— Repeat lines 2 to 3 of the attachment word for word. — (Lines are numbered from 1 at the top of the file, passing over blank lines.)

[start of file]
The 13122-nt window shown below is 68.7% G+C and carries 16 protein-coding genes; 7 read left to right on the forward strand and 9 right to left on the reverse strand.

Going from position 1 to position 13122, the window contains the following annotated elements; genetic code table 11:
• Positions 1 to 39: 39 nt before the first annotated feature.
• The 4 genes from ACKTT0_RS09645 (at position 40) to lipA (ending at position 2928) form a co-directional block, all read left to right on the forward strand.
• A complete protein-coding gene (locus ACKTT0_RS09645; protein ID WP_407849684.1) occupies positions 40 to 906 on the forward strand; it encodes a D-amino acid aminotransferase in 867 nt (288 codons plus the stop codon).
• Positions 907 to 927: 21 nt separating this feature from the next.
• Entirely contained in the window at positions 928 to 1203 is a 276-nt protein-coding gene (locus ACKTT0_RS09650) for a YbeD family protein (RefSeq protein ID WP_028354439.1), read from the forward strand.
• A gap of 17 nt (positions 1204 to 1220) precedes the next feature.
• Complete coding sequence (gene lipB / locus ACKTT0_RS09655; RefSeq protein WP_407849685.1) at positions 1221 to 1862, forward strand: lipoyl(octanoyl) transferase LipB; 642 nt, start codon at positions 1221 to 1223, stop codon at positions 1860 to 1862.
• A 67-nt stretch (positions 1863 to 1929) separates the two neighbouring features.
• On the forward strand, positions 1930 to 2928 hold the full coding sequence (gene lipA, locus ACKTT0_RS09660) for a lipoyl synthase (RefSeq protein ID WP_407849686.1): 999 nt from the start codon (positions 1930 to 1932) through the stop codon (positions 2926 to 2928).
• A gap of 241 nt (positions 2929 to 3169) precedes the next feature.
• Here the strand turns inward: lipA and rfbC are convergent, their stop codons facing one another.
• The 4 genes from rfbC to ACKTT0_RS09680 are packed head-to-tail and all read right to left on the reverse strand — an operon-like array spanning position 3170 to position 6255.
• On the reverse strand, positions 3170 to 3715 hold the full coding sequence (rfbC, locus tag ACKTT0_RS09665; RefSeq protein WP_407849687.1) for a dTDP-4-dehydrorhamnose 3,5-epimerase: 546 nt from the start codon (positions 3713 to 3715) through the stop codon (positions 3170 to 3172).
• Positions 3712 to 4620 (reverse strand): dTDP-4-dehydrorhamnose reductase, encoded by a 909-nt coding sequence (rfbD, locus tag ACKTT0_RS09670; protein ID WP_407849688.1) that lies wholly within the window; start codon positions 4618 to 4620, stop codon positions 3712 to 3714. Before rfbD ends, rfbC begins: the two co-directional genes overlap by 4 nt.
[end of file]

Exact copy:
Going from position 1 to position 13122, the window contains the following annotated elements; genetic code table 11:
• Positions 1 to 39: 39 nt before the first annotated feature.